14

Family Relationships

There are no family relationships between or among any of the Company’s executive officers and directors.

Code of Ethics

Given that the Company is not presently engaged in active operations and has only one paid part-time executive officer, the Company has not adopted a Code of Ethics applicable to its officers, including its principal executive officer, principal financial officer, principal accounting officer or controller or any other persons performing similar functions.

Audit Committee

The Company’s Board of Directors has a separately designated, standing audit committee (the “Audit Committee”).  The Company’s Audit Committee has one member, Jose B. Valle, who also serves as the committee’s Chair.  During the 2013 fiscal year, the Audit Committee met with the Company’s management and independent auditors.  The Audit Committee reviews the scope of the Company’s auditor’s engagement, including the remuneration to be paid, and reviews the independence of the Company’s auditors.  The Audit Committee, with the assistance of the Company’s Acting Principal Financial Officer, reviews the Company’s annual consolidated financial statements and the independent auditor’s report, including any significant reporting and operational issues; corporate policies and procedures as they relate to accounting and financial reporting and financial controls; any legal proceedings to which the Company is a party; and use by the Company’s executive officers of expense accounts and other non-monetary perquisites, if any.   The Audit Committee may direct the Company’s legal counsel, independent auditors and internal staff to inquire into and report to it on any matter having to do with the Company’s accounting or financial procedures, controls or reporting.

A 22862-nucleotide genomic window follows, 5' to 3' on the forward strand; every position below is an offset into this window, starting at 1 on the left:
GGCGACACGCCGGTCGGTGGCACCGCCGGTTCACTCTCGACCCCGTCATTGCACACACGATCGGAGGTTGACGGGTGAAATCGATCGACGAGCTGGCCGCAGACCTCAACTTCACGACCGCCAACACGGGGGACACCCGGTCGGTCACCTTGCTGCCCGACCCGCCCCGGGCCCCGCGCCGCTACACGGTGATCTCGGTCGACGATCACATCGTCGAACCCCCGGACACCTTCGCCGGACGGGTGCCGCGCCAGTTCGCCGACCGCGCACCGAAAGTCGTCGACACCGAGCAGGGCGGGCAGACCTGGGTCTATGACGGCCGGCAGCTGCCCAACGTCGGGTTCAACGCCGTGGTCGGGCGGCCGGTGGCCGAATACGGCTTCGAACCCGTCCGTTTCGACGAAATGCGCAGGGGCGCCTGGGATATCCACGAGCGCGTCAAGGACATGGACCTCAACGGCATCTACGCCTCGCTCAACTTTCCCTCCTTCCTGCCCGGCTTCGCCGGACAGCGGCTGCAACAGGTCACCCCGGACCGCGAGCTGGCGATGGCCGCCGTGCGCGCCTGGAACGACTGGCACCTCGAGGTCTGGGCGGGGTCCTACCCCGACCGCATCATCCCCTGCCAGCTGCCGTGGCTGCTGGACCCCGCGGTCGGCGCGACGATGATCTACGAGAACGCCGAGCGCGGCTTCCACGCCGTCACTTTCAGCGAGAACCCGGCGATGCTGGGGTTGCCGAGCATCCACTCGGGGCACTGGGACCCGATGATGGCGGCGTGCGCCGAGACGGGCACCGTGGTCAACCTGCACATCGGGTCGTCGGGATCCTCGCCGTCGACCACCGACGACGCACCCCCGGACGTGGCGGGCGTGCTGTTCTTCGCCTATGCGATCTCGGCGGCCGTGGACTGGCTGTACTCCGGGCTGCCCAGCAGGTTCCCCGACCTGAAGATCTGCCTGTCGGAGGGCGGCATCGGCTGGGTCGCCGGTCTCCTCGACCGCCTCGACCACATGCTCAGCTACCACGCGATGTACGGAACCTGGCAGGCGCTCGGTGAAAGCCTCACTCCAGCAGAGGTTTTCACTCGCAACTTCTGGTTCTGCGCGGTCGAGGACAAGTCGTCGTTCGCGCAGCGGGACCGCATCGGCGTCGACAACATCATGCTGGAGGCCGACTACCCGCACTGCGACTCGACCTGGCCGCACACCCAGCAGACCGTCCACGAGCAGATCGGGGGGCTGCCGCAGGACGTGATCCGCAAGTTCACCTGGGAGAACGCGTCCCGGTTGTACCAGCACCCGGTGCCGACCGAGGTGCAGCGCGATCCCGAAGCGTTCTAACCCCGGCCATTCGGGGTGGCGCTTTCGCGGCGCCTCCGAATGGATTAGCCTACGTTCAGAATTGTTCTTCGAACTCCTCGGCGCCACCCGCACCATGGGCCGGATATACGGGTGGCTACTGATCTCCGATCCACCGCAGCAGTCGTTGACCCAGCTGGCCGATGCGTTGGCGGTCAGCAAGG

The Board of Directors adopted a written charter for the Audit Committee in 2012, which remains in effect.  The Board of Directors has determined that Mr. Valle is considered an “audit committee financial expert” within the meaning of that term as defined in Item 407(d)(5)(ii) of Regulation S-K, as promulgated pursuant to Section 407 of the Sarbanes-Oxley Act of 2002, as amended.

Section 16(a) Beneficial Ownership Reporting Compliance

To the Company’s knowledge, based solely on its review of copies of filed reports (if any) furnished to the Company or written representations that no other reports were required, the Company believes that during the year ended December 31, 2013, its officers, directors and greater than ten percent (10%) beneficial owners complied with all Exchange Act Section 16(a) filing requirements.

ITEM 11.
EXECUTIVE COMPENSATION

The Summary Compensation Table below sets forth compensation paid by the Company to Timothy C. Lincoln, the Company’s Acting Principal Executive Officer, Chairman of the Board and President (and Class B Director), and Mary E. Thomas, the Company’s Acting Principal Financial Officer, Chief Accounting Officer, Vice President, Treasurer and Secretary (and Class A Director), for the fiscal years ended December 31, 2013 and 2012 (as applicable).  Mr. Lincoln and Ms. Thomas are collectively referred to as the “Named Executive Officers.”
15

SUMMARY COMPENSATION TABLE
 
Name and Principal Position
Year
 
Salary
($)
   
Bonus
($)
   
Option awards
($) (1)